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Why I won't be finishing The Bard's Tale IV

by forgottenlor, 2018-11-05

This isn't a review, so I won't approach it as I normally approach a review. I'm no longer sure it's appropriate to review a game after finishing about 1/3 of it, unless it contains the same content repeated again and again. The Bard's Tale IV isn't that kind of game. It's not procedurally generated but is a hand-crafted game with many different areas, and it introduces new content each time the player enters a new area. I tend to review games I finish, which is why as one of my readers complained I tend to give "good" or "very good" reviews. I actually finish most games I play, but there is a decent minority of games I don't. Those fall into two categories. The first are the games I give 4-5 hours to before I realize I just can't be bothered with and the latter are the long games, like The Bard's Tale 4 IV, that are fun enough to continue with, but at some point are just no longer appealing when I have many other games in my backlog. I started after about 15 hours thinking about abandoning my The Bard's Tale IV game but came back to the game a couple of times before actually quitting, so I actually played 20 hours before throwing in the towel.

 

The Bard's Tale IV's Ambition: Its Charm and Its Downfall

The Bard's Tale IV is an ambitious game. The original games were dungeon crawlers, with the focus on combat and leveling up your party, with some cool puzzles and traps thrown in, and the occasional story snippet. The Bard's Tale IV offers a full-blown story with quests, companions, and lore. There are secrets, traps, and many, many puzzles. There is also, of course, combat and character advancement. It's a game with authentic Scottish musicians, and fully voiced characters. In short, it tries to do a lot with its limited budget. I find it admirable to try to excel in so many areas. I find if you're going to fail, it's better to fail ambitiously than to fail be being forgettable and nondescript.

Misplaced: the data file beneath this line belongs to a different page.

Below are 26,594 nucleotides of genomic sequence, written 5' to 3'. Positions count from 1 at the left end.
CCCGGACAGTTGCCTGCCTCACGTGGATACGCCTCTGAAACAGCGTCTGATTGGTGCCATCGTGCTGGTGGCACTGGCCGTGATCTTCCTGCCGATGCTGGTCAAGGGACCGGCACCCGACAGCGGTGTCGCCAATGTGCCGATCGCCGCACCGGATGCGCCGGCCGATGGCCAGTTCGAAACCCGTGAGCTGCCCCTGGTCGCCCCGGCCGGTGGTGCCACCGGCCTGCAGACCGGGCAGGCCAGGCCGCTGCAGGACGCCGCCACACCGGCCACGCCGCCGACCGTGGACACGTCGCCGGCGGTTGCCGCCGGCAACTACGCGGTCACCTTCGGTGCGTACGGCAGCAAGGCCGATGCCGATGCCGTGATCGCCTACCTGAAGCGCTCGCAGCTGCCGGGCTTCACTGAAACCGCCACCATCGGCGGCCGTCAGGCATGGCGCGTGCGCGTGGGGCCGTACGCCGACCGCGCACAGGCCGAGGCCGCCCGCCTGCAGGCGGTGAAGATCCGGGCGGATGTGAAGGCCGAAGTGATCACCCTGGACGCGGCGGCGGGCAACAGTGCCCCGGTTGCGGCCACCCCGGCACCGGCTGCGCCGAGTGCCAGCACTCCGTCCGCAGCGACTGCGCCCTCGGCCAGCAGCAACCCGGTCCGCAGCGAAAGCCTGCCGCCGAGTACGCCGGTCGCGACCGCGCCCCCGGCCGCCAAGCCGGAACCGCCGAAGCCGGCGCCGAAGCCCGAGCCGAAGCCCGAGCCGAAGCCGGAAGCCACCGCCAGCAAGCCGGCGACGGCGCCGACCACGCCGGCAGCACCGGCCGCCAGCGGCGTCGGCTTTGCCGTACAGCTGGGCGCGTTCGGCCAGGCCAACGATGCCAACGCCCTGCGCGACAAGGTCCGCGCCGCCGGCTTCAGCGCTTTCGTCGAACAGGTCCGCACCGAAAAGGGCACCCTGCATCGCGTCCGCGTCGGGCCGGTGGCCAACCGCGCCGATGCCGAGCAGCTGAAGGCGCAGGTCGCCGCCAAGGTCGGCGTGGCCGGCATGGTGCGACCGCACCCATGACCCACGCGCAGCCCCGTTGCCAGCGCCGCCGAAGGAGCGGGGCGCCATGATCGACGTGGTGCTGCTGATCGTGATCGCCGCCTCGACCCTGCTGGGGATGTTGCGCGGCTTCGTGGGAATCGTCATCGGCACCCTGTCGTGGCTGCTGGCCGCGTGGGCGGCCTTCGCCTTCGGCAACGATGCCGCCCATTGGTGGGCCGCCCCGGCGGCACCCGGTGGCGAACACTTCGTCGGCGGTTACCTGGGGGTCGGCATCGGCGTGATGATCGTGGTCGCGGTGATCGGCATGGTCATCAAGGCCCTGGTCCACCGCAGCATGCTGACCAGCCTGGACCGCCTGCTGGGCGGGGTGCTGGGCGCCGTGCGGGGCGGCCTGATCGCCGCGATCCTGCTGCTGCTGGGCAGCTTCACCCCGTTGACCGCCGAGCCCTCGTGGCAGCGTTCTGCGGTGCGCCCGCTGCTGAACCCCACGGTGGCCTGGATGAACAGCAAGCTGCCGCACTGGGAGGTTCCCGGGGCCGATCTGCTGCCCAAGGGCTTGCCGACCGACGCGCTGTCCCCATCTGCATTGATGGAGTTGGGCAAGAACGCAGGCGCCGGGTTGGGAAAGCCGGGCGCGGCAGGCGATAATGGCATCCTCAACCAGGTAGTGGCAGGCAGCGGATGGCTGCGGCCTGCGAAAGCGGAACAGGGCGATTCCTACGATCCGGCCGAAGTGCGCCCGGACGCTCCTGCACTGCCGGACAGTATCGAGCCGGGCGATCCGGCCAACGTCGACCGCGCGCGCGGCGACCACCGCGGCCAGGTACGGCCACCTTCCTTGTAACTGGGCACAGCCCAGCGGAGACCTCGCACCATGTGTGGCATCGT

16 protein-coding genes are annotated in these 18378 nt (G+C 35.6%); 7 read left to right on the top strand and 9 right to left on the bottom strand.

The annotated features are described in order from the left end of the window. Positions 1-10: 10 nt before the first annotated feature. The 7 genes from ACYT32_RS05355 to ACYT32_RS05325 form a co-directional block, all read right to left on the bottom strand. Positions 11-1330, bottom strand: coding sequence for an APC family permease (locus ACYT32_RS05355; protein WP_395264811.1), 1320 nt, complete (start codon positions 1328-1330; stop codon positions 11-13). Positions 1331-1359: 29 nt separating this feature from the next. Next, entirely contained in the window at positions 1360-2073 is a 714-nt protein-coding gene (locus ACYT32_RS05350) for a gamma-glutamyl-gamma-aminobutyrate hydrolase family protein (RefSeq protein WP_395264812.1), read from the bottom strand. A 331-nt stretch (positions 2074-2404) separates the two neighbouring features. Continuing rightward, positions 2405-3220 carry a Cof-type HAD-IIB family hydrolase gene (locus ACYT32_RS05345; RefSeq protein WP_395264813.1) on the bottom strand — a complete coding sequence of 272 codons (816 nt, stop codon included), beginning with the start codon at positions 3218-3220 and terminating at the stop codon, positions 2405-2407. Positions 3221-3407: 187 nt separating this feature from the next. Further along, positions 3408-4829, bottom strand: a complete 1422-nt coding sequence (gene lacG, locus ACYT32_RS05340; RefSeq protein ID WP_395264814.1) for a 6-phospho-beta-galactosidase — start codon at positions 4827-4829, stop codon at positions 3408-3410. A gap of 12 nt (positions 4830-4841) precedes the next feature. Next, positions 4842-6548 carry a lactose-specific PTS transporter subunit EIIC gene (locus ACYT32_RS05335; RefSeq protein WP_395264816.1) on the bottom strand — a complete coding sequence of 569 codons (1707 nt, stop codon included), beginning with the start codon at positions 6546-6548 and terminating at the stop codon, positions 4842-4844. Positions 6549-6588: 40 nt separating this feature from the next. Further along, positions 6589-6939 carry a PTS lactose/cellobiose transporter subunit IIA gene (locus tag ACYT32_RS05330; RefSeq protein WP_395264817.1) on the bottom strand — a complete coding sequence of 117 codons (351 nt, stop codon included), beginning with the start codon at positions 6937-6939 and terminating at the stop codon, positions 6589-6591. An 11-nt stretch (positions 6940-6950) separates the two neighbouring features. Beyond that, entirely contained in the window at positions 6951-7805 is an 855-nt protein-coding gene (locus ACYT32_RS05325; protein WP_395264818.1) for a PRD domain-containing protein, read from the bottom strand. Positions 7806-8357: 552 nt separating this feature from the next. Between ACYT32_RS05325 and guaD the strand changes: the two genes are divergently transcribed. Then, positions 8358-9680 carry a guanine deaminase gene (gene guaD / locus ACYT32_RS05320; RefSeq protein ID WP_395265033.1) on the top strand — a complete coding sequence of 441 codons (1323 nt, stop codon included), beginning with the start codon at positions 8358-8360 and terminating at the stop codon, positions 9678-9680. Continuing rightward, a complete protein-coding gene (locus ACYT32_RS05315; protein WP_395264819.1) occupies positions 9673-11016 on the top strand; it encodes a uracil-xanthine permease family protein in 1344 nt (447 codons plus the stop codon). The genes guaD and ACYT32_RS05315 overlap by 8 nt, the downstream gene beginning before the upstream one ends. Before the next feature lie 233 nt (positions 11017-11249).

The Bard (a live actor) effectively narrates the whole story in loading screens. Just one example of the importance of sound in The Bard's Tale IV.

The Bard's Tale IV does succeed in some areas. Its biggest success is in the area of sound. Sound is an afterthought in a lot of games. I'll also freely admit that I can turn off the sound in games and still enjoy a game for its gameplay or story. I think if sound is important to you in a game, then you probably should play some The Bard's Tale IV just to see what the game accomplishes here. The voice acting, performed by Scottish actors, is genuinely good, as is the quality of the music, and Scottish folk music isn't what I prefer to listen to. The game also features bard songs. You use these songs to solve environmental problems. One songs blasts through weak walls, another rebuilds stone structures, another lets you talk to dead spirits, and yet another reveals hidden stashes of treasure. It's a typical element in The Bard's Tale IV, that you will come across areas that you can't access, and which you can return to later with the right song in order to open up a whole new area. Also, a number of the game's many riddles are sound oriented. Magic mouths will also address you upon your approach, chanting out their riddles.

This Bard Song lets you find hidden stashes. The symbol on the table indicates hidden treasure is nearby.

The Bard's Tale IV's core systems, namely its puzzles and its combat work well. The puzzles are for the most part logical. You learn how to solve a puzzle, such as getting a fairy to fly to a patch of mushrooms. First you learn to turn a totem with 4 faces. Choose the correct face and the fairy flies where you want. Then you encounter the same type of puzzle again, but its more complicated. Soon you are faced with guiding multiple fairies or turning six totems to advance.